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What are the benefits of a Florida living trust?

Nobody wants to think about or plan for their own death. But, death is inevitable, and like so many other things in life, failing to plan for death leaves too much to chance and can cause difficulties for other people. One of the main topics that people think about when pondering their own death is what will happen with their assets. A little bit of planning now can go a long way to ensure that the decedent's wishes are fulfilled upon their death.

A will is one of the primary ways for a person to enumerate how they want their assets to be distributed upon their death. However, living trusts are another mechanism to achieve this goal. A living trust allows the creator to deposit any or all of their assets in the trust, for distribution upon their death. But, what are the advantages of a living trust?

One of the most enticing benefits of a living trust, unlike a will, is that upon the creator's death, the beneficiaries can get the trust assets without having to go through the probate process that can take months or even years. Another advantage of a trust is that it is not subject to public scrutiny. By contrast, a will does not allow such privacy, meaning that anyone can sift through probate records and see what a decedent left to whom through their will.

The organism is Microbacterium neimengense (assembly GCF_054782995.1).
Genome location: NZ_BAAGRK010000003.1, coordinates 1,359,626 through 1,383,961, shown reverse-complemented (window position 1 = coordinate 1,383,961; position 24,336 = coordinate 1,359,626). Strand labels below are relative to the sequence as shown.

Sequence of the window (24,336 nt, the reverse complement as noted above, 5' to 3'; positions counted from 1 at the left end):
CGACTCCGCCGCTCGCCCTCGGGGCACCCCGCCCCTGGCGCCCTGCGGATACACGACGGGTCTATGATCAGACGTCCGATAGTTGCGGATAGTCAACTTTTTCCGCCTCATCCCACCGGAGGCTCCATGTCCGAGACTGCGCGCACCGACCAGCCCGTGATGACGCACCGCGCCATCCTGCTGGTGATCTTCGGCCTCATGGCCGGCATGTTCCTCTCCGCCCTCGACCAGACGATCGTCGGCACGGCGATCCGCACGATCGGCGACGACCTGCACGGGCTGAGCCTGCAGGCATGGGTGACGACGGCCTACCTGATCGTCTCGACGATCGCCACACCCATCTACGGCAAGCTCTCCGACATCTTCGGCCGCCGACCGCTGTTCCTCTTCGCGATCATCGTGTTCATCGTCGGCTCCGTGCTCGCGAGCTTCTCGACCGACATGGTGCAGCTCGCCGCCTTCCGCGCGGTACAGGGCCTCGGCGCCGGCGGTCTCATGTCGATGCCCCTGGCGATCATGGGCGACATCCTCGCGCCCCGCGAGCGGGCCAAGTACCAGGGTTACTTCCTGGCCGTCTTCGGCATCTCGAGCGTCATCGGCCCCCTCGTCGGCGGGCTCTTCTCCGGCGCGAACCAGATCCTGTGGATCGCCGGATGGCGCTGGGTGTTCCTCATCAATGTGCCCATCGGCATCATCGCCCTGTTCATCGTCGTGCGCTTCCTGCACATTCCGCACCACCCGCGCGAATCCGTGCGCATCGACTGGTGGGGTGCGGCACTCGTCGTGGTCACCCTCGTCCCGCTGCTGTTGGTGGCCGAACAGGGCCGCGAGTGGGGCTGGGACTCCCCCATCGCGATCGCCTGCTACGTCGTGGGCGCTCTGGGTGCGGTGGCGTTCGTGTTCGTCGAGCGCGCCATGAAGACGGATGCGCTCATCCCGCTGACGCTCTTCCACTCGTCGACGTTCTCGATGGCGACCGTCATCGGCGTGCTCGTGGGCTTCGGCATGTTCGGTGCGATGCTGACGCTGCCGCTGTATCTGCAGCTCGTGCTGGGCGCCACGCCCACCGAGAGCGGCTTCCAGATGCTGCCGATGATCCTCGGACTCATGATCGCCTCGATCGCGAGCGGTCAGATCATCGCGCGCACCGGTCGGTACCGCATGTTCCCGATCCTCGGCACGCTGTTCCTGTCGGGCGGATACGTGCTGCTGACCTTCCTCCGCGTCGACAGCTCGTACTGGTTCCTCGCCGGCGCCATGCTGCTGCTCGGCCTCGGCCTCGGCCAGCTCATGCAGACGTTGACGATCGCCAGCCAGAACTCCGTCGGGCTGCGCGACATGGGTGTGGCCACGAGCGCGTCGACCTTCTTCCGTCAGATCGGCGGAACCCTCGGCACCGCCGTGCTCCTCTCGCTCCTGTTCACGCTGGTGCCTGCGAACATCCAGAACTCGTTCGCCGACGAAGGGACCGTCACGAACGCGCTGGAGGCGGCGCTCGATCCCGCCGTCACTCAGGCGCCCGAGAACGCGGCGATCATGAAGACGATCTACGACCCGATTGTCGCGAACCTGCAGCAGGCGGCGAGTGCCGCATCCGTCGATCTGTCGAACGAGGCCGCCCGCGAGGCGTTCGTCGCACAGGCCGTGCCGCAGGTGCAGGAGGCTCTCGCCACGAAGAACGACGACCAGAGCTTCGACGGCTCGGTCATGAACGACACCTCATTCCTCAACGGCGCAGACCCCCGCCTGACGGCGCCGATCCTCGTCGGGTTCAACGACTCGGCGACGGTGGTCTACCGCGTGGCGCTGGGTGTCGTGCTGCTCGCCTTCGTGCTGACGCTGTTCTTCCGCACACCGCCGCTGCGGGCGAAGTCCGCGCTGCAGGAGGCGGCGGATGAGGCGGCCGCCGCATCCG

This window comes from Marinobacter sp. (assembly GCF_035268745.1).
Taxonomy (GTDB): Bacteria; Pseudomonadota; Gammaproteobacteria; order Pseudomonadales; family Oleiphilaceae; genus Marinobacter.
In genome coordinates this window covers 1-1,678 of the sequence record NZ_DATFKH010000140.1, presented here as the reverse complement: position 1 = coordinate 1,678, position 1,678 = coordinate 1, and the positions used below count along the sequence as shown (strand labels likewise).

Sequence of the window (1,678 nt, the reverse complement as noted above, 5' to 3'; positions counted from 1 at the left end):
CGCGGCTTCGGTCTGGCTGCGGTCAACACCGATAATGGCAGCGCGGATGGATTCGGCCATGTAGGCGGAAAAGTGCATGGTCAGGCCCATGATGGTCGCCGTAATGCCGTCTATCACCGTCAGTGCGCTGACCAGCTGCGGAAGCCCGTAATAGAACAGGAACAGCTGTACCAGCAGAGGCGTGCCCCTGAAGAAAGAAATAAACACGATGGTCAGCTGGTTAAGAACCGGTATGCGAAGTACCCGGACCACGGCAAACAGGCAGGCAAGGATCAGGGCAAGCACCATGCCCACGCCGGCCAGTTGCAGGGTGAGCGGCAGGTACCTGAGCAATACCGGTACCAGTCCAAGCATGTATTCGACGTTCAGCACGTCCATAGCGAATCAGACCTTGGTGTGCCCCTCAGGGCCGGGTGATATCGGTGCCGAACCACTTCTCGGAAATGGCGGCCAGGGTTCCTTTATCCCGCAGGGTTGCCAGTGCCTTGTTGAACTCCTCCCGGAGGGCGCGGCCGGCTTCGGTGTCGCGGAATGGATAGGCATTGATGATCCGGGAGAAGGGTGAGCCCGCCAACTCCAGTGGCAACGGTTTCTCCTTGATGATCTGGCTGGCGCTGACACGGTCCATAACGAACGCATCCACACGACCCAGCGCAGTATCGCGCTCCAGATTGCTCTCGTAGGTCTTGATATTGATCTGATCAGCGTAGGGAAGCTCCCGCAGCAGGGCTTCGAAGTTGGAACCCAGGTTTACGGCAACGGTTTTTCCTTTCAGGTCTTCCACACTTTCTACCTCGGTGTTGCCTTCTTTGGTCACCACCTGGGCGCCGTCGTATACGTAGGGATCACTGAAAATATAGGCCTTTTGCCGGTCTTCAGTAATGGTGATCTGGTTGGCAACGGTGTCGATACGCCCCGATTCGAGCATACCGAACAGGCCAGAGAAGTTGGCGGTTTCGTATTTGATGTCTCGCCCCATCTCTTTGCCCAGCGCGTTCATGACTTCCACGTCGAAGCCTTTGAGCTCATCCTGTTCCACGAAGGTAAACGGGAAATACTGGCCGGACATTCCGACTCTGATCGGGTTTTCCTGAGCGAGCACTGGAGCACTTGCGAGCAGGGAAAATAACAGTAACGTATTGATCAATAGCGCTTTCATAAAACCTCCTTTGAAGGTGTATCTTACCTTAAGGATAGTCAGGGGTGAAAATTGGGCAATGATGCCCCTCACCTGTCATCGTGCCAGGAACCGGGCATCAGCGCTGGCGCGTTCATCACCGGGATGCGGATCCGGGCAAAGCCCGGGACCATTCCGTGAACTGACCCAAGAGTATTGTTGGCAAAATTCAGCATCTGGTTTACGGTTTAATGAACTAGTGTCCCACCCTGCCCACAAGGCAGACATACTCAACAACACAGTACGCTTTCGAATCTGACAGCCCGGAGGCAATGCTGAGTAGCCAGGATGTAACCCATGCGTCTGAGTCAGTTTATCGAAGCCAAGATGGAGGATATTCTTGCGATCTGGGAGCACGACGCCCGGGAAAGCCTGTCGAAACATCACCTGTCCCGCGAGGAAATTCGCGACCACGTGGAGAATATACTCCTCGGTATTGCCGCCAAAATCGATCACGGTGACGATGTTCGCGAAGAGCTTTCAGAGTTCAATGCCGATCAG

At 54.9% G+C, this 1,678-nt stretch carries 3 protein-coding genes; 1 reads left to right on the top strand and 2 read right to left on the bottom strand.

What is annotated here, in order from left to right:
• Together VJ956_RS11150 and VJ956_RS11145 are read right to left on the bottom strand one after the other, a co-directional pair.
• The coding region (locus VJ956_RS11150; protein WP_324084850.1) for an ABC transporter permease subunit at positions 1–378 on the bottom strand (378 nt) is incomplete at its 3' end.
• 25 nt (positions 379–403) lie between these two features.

The creator of a living will can set it up in such a way so that they have full control of their assets until their death. This means that they are free to transfer assets in and out of the trust without any major difficulties or consequences. Thus, a living trust can be a way for a person, even at a younger age, to ensure that their children or other family members will be taken care of after the trust creator dies. And, the living trust allows the creator to do this without losing control of their assets while they are still alive.

A living trust can be a very valuable component of an estate plan. Anyone in the Polk County area that wants more information about trust administration and other planning topics should contact an experienced attorney.

Source: AARP.org, "10 Things You Should Know About Living Trusts," accessed on March 14, 2015

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